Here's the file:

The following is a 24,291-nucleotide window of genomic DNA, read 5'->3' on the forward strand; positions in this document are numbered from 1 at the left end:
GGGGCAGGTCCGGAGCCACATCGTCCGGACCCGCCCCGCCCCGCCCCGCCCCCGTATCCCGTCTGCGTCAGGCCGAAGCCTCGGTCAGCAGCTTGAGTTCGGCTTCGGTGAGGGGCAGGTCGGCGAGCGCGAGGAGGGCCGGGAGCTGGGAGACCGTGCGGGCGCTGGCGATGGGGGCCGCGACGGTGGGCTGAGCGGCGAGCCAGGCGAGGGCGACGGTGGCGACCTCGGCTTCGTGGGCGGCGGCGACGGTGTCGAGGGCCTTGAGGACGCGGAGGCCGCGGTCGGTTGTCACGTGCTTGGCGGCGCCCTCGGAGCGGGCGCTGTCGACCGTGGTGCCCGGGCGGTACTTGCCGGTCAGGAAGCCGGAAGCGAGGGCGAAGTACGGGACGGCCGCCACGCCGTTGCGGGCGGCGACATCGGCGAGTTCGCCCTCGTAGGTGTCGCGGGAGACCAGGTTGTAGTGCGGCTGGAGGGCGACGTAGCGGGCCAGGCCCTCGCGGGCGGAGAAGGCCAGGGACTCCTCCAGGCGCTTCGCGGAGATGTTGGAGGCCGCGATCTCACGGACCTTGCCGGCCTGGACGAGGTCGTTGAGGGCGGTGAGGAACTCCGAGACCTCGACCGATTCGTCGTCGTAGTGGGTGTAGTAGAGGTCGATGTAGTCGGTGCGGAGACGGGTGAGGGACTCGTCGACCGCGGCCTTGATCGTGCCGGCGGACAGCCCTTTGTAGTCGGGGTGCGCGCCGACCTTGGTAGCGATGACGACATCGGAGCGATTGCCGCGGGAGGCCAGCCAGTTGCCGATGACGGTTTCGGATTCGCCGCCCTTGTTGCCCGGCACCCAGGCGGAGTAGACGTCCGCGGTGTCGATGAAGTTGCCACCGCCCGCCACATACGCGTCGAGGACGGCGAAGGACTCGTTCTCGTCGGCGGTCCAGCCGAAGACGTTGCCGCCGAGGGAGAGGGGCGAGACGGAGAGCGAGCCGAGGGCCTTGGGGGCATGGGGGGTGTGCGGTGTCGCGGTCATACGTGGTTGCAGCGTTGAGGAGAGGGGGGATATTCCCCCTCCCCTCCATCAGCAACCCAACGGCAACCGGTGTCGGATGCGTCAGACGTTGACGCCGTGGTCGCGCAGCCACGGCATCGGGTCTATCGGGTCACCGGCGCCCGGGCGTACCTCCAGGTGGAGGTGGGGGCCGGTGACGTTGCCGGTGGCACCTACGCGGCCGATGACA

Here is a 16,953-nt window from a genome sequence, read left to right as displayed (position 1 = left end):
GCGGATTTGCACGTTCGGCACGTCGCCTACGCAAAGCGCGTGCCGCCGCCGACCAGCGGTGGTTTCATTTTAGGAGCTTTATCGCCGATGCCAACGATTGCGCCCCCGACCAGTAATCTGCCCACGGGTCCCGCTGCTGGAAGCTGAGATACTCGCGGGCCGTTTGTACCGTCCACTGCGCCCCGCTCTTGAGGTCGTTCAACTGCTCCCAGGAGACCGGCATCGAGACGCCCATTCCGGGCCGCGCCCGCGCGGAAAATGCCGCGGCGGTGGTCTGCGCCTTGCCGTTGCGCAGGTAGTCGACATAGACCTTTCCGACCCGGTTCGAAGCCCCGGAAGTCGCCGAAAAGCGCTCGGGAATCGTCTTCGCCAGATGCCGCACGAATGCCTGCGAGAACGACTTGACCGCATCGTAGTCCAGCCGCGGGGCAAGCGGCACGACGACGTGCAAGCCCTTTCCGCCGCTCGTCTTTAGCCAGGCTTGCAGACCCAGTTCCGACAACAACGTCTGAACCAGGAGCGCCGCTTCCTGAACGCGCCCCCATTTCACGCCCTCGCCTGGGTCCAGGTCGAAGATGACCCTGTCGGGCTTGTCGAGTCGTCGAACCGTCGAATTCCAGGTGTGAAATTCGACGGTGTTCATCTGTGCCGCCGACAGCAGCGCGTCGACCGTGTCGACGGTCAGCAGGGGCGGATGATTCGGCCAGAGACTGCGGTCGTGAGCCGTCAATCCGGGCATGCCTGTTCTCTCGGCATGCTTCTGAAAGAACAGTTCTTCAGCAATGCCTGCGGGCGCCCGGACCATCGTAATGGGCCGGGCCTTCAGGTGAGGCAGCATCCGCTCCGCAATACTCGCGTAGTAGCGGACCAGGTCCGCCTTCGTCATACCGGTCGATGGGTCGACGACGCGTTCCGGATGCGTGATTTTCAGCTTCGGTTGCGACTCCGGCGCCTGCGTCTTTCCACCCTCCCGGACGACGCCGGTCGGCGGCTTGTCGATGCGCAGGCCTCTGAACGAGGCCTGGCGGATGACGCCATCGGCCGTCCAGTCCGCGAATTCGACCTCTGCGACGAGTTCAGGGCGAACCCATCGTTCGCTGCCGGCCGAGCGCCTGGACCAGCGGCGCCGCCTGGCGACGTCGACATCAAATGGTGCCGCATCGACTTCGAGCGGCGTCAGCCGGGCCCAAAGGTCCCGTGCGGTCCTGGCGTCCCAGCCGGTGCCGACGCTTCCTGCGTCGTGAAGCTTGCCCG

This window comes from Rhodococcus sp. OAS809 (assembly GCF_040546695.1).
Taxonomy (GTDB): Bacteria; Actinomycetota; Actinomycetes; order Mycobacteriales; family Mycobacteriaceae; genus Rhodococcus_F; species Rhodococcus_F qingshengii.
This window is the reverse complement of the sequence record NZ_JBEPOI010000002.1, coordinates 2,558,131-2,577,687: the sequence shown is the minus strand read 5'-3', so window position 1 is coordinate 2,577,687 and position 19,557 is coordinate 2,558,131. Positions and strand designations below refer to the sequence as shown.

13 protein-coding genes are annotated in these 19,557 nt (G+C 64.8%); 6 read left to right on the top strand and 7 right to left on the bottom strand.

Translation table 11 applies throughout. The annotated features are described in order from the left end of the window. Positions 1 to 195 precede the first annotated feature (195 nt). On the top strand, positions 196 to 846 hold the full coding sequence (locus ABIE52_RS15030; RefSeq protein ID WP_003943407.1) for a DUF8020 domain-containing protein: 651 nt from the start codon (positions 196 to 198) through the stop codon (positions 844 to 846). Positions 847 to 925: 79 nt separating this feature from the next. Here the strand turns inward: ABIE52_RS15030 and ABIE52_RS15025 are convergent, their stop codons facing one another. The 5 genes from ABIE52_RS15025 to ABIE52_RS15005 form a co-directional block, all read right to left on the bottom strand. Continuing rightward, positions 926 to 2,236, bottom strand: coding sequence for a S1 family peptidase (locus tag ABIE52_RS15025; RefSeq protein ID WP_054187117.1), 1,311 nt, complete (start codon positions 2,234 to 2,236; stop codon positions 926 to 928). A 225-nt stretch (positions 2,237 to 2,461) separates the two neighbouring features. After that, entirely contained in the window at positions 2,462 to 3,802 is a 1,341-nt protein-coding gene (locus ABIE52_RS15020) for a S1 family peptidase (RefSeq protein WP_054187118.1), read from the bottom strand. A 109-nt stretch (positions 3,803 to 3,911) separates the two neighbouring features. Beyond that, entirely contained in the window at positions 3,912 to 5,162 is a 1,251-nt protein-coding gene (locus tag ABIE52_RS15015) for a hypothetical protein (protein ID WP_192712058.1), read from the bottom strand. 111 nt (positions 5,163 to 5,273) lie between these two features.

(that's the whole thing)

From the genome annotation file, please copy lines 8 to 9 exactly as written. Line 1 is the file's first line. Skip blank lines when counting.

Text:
13 protein-coding genes are annotated in these 19,557 nt (G+C 64.8%); 6 read left to right on the top strand and 7 right to left on the bottom strand.

Translation table 11 applies throughout. The annotated features are described in order from the left end of the window. Positions 1 to 195 precede the first annotated feature (195 nt). On the top strand, positions 196 to 846 hold the full coding sequence (locus ABIE52_RS15030; RefSeq protein ID WP_003943407.1) for a DUF8020 domain-containing protein: 651 nt from the start codon (positions 196 to 198) through the stop codon (positions 844 to 846). Positions 847 to 925: 79 nt separating this feature from the next. Here the strand turns inward: ABIE52_RS15030 and ABIE52_RS15025 are convergent, their stop codons facing one another. The 5 genes from ABIE52_RS15025 to ABIE52_RS15005 form a co-directional block, all read right to left on the bottom strand. Continuing rightward, positions 926 to 2,236, bottom strand: coding sequence for a S1 family peptidase (locus tag ABIE52_RS15025; RefSeq protein ID WP_054187117.1), 1,311 nt, complete (start codon positions 2,234 to 2,236; stop codon positions 926 to 928). A 225-nt stretch (positions 2,237 to 2,461) separates the two neighbouring features. After that, entirely contained in the window at positions 2,462 to 3,802 is a 1,341-nt protein-coding gene (locus ABIE52_RS15020) for a S1 family peptidase (RefSeq protein WP_054187118.1), read from the bottom strand. A 109-nt stretch (positions 3,803 to 3,911) separates the two neighbouring features. Beyond that, entirely contained in the window at positions 3,912 to 5,162 is a 1,251-nt protein-coding gene (locus tag ABIE52_RS15015) for a hypothetical protein (protein ID WP_192712058.1), read from the bottom strand. 111 nt (positions 5,163 to 5,273) lie between these two features.